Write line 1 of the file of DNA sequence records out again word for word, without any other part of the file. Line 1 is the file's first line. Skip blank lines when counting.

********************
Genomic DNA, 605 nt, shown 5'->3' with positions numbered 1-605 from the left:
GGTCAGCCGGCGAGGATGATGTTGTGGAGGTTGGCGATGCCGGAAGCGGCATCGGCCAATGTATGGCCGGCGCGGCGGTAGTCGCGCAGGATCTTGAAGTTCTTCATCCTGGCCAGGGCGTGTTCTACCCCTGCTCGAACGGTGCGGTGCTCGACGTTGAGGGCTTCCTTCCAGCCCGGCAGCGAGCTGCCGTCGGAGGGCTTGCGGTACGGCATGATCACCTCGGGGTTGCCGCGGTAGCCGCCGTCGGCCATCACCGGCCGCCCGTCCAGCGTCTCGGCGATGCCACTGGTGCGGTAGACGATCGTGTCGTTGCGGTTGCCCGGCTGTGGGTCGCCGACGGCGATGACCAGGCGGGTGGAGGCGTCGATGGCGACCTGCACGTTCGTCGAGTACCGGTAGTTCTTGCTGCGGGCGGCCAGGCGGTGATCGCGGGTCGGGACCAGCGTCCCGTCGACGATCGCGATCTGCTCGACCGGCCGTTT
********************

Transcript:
Genomic DNA, 605 nt, shown 5'->3' with positions numbered 1-605 from the left: